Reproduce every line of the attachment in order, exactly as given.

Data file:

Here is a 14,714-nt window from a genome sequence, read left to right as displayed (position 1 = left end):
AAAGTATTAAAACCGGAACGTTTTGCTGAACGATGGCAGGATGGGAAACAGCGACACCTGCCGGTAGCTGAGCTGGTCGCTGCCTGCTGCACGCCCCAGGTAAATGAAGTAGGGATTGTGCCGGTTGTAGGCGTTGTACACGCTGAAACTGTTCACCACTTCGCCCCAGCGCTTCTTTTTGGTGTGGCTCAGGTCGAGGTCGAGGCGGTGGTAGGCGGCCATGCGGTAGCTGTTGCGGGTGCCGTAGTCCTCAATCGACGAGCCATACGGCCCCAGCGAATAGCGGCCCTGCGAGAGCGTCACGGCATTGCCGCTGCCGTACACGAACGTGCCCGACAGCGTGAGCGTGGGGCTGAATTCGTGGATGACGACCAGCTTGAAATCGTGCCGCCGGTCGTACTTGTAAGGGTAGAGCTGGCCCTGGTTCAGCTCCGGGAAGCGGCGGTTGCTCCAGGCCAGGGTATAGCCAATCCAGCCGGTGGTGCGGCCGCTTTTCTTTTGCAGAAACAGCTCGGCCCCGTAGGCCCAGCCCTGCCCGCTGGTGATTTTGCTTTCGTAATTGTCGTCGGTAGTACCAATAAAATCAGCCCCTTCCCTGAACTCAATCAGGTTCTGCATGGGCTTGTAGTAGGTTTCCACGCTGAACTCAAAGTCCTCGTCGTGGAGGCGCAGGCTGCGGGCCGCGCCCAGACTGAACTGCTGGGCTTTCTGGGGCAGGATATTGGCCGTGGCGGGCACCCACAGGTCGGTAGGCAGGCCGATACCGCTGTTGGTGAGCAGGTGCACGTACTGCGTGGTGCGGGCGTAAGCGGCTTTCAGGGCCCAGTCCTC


Here is a 14,714-nt window from a genome sequence, read left to right as displayed (position 1 = left end):
AAAGTATTAAAACCGGAACGTTTTGCTGAACGATGGCAGGATGGGAAACAGCGACACCTGCCGGTAGCTGAGCTGGTCGCTGCCTGCTGCACGCCCCAGGTAAATGAAGTAGGGATTGTGCCGGTTGTAGGCGTTGTACACGCTGAAACTGTTCACCACTTCGCCCCAGCGCTTCTTTTTGGTGTGGCTCAGGTCGAGGTCGAGGCGGTGGTAGGCGGCCATGCGGTAGCTGTTGCGGGTGCCGTAGTCCTCAATCGACGAGCCATACGGCCCCAGCGAATAGCGGCCCTGCGAGAGCGTCACGGCATTGCCGCTGCCGTACACGAACGTGCCCGACAGCGTGAGCGTGGGGCTGAATTCGTGGATGACGACCAGCTTGAAATCGTGCCGCCGGTCGTACTTGTAAGGGTAGAGCTGGCCCTGGTTCAGCTCCGGGAAGCGGCGGTTGCTCCAGGCCAGGGTATAGCCAATCCAGCCGGTGGTGCGGCCGCTTTTCTTTTGCAGAAACAGCTCGGCCCCGTAGGCCCAGCCCTGCCCGCTGGTGATTTTGCTTTCGTAATTGTCGTCGGTAGTACCAATAAAATCAGCCCCTTCCCTGAACTCAATCAGGTTCTGCATGGGCTTGTAGTAGGTTTCCACGCTGAACTCAAAGTCCTCGTCGTGGAGGCGCAGGCTGCGGGCCGCGCCCAGACTGAACTGCTGGGCTTTCTGGGGCAGGATATTGGCCGTGGCGGGCACCCACAGGTCGGTAGGCAGGCCGATACCGCTGTTGGTGAGCAGGTGCACGTACTGCGTGGTGCGGGCGTAAGCGGCTTTCAGGGCCCAGTCCTC